It’s amazing how easily we can turn people off. We say or do things out of habit, without realizing the impact. This is especially true when connecting with new people, either individually or as a group.
Recently, I was speaking at a conference for women professionals. The host put on a fantastic event packed with great speakers and topics. As I listened intently to a speaker, I noticed the analogies and assumptions were highly relevant to guys and not relevant to women. It came off like a football coach encouraging a team to man-up and win! The presenter was not using football analogies, that’s not what I mean. But it was filled with motivational triggers for guys including:
- Good-natured Mocking/Ribbing
- Prodding to Perform
The talk was really good, fun, informative and accurate but tuned for an audience of only men. Unfortunately, the audience was only women, since it was a women’s conference. I suspect the speaker had no idea of how disconnected he was from his audience. After all, he’s normally talking to mostly men.
Later on, I was enjoying time with the participants and asked their perceptions. They just laughed and agreed that it was tuned for men and not for them. As women professionals in financial services, they’ve just gotten used to guy talk, even though they do not find it appealing.
Financial services has a long history of working with, for, and around guys. There’s a lot of guy talk. There’s nothing wrong with guy-talk, just like there’s nothing wrong with gal-talk. It just works better when you use it with the correct gender.
If you want to connect with women, be aware of habits that may accidentally turn them off. Below are tips on things to avoid and what to do instead.
Tip of the Day: Guy-Talk to Avoid & How to Connect with Women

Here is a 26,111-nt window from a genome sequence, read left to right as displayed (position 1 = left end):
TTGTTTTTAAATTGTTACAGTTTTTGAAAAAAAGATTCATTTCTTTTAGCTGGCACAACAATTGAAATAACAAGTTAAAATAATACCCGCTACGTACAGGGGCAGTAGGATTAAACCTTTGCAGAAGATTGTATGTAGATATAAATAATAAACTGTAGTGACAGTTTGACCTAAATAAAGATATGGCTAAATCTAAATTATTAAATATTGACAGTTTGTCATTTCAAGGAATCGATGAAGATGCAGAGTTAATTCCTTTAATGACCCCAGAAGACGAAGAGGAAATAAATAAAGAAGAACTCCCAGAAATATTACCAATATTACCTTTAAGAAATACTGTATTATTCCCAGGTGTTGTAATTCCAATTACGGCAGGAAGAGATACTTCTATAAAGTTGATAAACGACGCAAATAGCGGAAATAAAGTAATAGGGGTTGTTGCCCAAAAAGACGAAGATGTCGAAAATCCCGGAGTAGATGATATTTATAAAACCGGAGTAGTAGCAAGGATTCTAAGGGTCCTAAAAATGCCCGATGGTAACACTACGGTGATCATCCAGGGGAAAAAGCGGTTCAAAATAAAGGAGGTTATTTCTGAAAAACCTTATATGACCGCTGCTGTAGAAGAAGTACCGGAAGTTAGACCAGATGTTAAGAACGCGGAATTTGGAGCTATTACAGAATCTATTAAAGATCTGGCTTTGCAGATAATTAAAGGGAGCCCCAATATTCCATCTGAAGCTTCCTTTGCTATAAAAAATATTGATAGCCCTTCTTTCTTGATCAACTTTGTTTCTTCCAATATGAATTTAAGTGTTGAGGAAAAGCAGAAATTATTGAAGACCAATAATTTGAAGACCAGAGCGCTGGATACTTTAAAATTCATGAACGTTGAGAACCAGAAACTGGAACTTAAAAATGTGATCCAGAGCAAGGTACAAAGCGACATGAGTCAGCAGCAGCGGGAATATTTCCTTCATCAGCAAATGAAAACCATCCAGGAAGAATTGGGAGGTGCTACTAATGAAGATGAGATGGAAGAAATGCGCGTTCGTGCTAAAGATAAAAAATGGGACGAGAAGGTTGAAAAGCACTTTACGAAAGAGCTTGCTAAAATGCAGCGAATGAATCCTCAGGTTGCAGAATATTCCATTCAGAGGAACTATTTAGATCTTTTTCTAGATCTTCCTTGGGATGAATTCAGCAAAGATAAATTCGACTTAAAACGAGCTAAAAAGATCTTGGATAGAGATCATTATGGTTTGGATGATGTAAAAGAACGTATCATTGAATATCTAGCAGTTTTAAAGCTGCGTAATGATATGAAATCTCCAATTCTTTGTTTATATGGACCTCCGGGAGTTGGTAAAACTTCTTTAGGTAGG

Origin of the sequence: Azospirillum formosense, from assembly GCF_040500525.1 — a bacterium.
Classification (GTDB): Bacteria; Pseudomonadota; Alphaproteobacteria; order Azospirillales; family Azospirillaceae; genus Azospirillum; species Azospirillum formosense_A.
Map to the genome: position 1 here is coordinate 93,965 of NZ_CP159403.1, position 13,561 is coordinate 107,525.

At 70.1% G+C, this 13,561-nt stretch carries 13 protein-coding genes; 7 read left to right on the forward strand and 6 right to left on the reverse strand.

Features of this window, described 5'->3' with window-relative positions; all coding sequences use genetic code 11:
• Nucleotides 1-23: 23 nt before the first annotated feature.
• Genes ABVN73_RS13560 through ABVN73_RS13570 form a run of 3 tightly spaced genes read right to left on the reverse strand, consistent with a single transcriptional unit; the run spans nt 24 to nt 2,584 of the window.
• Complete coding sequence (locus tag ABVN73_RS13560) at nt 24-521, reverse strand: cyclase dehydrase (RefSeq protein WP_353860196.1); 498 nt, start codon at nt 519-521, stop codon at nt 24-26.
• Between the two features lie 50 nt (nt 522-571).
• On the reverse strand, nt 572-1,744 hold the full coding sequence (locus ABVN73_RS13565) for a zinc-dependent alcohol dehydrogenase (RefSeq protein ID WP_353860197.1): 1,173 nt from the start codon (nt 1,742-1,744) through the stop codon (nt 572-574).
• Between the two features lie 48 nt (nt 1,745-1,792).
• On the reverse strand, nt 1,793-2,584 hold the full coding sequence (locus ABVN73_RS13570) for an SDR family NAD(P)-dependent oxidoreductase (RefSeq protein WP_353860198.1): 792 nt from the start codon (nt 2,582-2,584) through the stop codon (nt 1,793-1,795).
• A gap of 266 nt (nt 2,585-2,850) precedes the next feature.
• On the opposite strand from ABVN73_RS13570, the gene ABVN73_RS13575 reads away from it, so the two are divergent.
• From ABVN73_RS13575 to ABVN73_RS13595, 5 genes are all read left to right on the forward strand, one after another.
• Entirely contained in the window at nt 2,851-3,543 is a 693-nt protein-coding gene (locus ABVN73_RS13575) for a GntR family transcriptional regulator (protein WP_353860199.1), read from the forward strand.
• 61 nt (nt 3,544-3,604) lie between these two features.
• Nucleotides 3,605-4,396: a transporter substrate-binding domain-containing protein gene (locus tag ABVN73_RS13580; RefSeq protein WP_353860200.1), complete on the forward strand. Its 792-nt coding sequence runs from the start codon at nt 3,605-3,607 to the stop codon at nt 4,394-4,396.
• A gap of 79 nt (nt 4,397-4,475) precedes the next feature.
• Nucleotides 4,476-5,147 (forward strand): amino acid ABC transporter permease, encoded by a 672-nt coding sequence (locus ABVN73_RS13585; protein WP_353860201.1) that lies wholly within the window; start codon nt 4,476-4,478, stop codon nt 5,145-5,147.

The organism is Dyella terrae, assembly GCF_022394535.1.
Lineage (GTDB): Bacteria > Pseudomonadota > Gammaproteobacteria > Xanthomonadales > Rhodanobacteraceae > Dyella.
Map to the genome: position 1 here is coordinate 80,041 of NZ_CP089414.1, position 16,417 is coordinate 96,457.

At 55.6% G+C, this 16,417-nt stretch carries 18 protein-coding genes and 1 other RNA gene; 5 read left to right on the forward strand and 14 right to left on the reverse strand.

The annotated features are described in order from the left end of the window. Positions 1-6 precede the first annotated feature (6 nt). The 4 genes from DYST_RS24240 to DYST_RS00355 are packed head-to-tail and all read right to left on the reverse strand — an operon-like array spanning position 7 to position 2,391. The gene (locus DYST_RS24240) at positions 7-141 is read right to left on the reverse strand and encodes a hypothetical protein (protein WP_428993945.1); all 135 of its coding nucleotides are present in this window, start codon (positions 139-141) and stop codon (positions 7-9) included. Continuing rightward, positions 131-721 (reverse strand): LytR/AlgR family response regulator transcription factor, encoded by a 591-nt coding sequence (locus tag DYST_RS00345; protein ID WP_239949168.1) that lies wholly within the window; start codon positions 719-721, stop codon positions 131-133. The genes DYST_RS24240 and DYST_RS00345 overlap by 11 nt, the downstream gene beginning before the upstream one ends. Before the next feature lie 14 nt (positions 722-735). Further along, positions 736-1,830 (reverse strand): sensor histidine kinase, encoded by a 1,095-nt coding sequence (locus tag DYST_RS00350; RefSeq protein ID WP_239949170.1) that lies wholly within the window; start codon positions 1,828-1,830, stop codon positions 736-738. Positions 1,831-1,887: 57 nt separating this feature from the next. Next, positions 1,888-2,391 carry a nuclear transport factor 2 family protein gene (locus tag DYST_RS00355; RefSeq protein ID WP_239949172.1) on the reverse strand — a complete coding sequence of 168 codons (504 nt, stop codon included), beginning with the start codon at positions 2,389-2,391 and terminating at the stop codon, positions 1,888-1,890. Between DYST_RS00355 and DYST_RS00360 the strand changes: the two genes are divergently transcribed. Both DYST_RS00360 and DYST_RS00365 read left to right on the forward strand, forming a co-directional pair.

1. Sports Talk: Many women enjoy sports and many do not. Using sports analogies routinely may turn off your female audience. Even common phrases like “driving to the goal” are embedded with sports assumptions. Pepper your speech with analogies everyone can relate to. There’s lots of them, when you think about it.
2. Competitive Talk: Generally, women are not as motivated to compete against other people. They’re more motivated by achieving what they want for themselves. Talk of competing, winning, rankings, being #1, or becoming top-dog is less likely to resonate. Instead talk about achieving personal goals, developing the life you want, feeling satisfied, doing your best, providing quality, serving others well, and caring for loved ones. These ideas reflect more of what women care about.
3. Good-Natured Ribbing/Mocking: It’s normal for men to engage in good-natured ribbing. Even the best of friends will “insult” their buddy by throwing out a jibe. Although there are always exceptions, this is not at all acceptable among women. Women respond to encouraging, supporting and cheerleading. Focus on encouraging talk that feels like “Come on, we can do it, I’m here to help you!” and not competitive talk that feels like “Come on, get moving you’re slacking!”
4. Prodding to Perform: We’ve all experienced the different gender trends on how men and women deal with problems. Usually, if something goes wrong women will look inward and ask themselves “What did I do wrong?”. It’s more common for men to look outward and ask “What other person or event caused this?”
Women are much more likely to be highly self-critical and not need prodding to perform. They’re mostly likely whipping themselves enough already. Even gentle prodding is likely to be discouraging or even insulting. Instead, focus on helping them articulate what it’s important, how they have succeeded so far, and helping continue the success. Help them get more “A’s” on their life report card.
Disclaimer: I’m quite sure I’ve made similar mistakes and missed my listeners by accident (notice I’m criticizing myself here, how very female of me). I’d love to hear your comments and thoughts. Reach out and share a story or comment!